• Maintain a good back-up strategy. Consider separating authentication between both environments, production and back up environment, respectively.
  • Enable logging and ensure that logging mechanisms capture RDP logins, suspicious behaviors, etc. Review the logs regularly to detect intrusion attempts and don’t underestimate low-level alerts.  Advanced Persistent Threats (SamSam and others) operate within the noise of your normal regular traffic, hence that low-level alert you ignore could be a bad-actor doing reconnaissance inside your network.  Unfortunately, we see these issues a lot during new client assessments and on-boarding into Spyglass (our managed security service).
  • When creating cloud-based virtual machines, adhere to the cloud provider’s best practices for remote access.
  • Ensure that 3rd parties who require RDP access follow internal policies on remote access and are subject to additional security controls such as device compliance inspection and MFA (as examples).
  • Minimize network exposure for all control system devices. Where possible, disable RDP on your mission critical devices.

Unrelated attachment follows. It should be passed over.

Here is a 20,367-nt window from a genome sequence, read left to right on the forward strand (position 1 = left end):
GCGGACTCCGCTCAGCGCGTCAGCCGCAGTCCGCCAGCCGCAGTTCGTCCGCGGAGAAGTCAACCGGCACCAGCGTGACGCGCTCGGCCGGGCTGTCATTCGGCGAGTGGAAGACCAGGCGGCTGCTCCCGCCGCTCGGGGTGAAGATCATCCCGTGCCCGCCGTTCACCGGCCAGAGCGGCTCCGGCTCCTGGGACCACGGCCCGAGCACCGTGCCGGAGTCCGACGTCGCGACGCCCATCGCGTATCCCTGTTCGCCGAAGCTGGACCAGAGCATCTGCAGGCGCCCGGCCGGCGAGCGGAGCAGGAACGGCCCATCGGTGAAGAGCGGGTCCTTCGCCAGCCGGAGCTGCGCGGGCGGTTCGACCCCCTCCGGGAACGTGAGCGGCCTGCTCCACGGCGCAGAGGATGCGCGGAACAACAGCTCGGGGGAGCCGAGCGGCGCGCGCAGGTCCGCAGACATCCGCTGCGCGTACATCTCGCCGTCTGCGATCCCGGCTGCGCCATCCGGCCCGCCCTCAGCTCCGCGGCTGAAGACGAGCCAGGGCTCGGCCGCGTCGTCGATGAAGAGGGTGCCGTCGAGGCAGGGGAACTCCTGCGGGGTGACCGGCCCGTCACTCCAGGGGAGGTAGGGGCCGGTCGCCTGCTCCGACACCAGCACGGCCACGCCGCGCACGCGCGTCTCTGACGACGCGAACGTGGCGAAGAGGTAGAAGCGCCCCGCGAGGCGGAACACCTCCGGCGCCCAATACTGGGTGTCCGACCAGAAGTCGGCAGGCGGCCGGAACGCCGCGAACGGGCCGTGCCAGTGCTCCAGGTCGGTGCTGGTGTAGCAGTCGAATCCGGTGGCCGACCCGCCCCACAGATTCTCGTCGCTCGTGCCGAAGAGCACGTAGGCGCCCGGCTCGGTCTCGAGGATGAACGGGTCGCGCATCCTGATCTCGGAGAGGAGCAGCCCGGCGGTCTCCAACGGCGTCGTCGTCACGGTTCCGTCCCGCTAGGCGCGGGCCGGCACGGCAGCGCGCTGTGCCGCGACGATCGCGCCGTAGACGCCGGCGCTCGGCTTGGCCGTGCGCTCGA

• Regulate and limit external-to-internal RDP connections. When external access to internal resources is required, use secure methods such as VPNs. Of course, VPNs are only as secure as the connected devices.
  • Restrict users’ ability (permissions) to install and run unwanted software applications. Best-practice is to eliminate local administrator on desktop and laptop computers.  This is more easily said than done, but given that it’s the “user” that most often clicks the email attachment (or opens the malicious email), the continuation of “local-admin-for-everyone” should be a sunset approach.
  • Scan for and remove suspicious email attachments; ensure the scanned attachment is its “true file type” (i.e., the extension matches the file header).
  • Disable file and printer sharing services. If these services are required, use strong passwords or Active Directory authentication to regulate access to these devices. Partially-intelligent systems, such as those within many printers, network-attached storage devices, as well as many IoT (internet of things) “gadgets” are among the types of targets where a bad-actor will seek to establish a foothold and remain dormant as they explore and exploit your critical systems – so don’t think that these devices are uninteresting targets: they are very interesting to bad-actors.

Applying the above steps and best-practices will indeed help to improve your security posture, and will reduce the threat of APT and ransomware attacks such as SamSam, but there is no guaranteed silver bullet.  If you need help with assessing or modernizing your security program, please contact us: Catapult’s Spyglass Security Service – we can help you.

Till next time,

Ed